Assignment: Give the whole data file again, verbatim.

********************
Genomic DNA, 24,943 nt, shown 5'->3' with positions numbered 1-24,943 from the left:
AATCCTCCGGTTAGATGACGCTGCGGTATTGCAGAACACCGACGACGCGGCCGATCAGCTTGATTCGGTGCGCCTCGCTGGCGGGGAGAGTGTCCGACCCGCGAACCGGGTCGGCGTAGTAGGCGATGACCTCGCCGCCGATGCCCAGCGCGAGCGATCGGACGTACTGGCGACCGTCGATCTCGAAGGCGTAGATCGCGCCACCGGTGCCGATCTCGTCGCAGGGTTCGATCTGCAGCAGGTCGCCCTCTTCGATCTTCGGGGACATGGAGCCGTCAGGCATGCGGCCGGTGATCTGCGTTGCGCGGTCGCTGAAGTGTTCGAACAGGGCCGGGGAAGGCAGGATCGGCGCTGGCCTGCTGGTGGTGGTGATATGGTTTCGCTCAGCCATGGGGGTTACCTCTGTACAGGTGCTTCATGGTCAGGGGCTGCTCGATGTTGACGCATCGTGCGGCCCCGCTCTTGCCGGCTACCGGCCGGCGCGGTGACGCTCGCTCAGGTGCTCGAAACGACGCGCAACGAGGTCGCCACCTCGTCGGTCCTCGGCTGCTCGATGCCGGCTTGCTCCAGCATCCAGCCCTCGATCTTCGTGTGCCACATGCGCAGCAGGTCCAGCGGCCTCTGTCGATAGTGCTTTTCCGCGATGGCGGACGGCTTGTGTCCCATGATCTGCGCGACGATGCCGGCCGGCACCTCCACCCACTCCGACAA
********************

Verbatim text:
Genomic DNA, 24,943 nt, shown 5'->3' with positions numbered 1-24,943 from the left:
AATCCTCCGGTTAGATGACGCTGCGGTATTGCAGAACACCGACGACGCGGCCGATCAGCTTGATTCGGTGCGCCTCGCTGGCGGGGAGAGTGTCCGACCCGCGAACCGGGTCGGCGTAGTAGGCGATGACCTCGCCGCCGATGCCCAGCGCGAGCGATCGGACGTACTGGCGACCGTCGATCTCGAAGGCGTAGATCGCGCCACCGGTGCCGATCTCGTCGCAGGGTTCGATCTGCAGCAGGTCGCCCTCTTCGATCTTCGGGGACATGGAGCCGTCAGGCATGCGGCCGGTGATCTGCGTTGCGCGGTCGCTGAAGTGTTCGAACAGGGCCGGGGAAGGCAGGATCGGCGCTGGCCTGCTGGTGGTGGTGATATGGTTTCGCTCAGCCATGGGGGTTACCTCTGTACAGGTGCTTCATGGTCAGGGGCTGCTCGATGTTGACGCATCGTGCGGCCCCGCTCTTGCCGGCTACCGGCCGGCGCGGTGACGCTCGCTCAGGTGCTCGAAACGACGCGCAACGAGGTCGCCACCTCGTCGGTCCTCGGCTGCTCGATGCCGGCTTGCTCCAGCATCCAGCCCTCGATCTTCGTGTGCCACATGCGCAGCAGGTCCAGCGGCCTCTGTCGATAGTGCTTTTCCGCGATGGCGGACGGCTTGTGTCCCATGATCTGCGCGACGATGCCGGCCGGCACCTCCACCCACTCCGACAA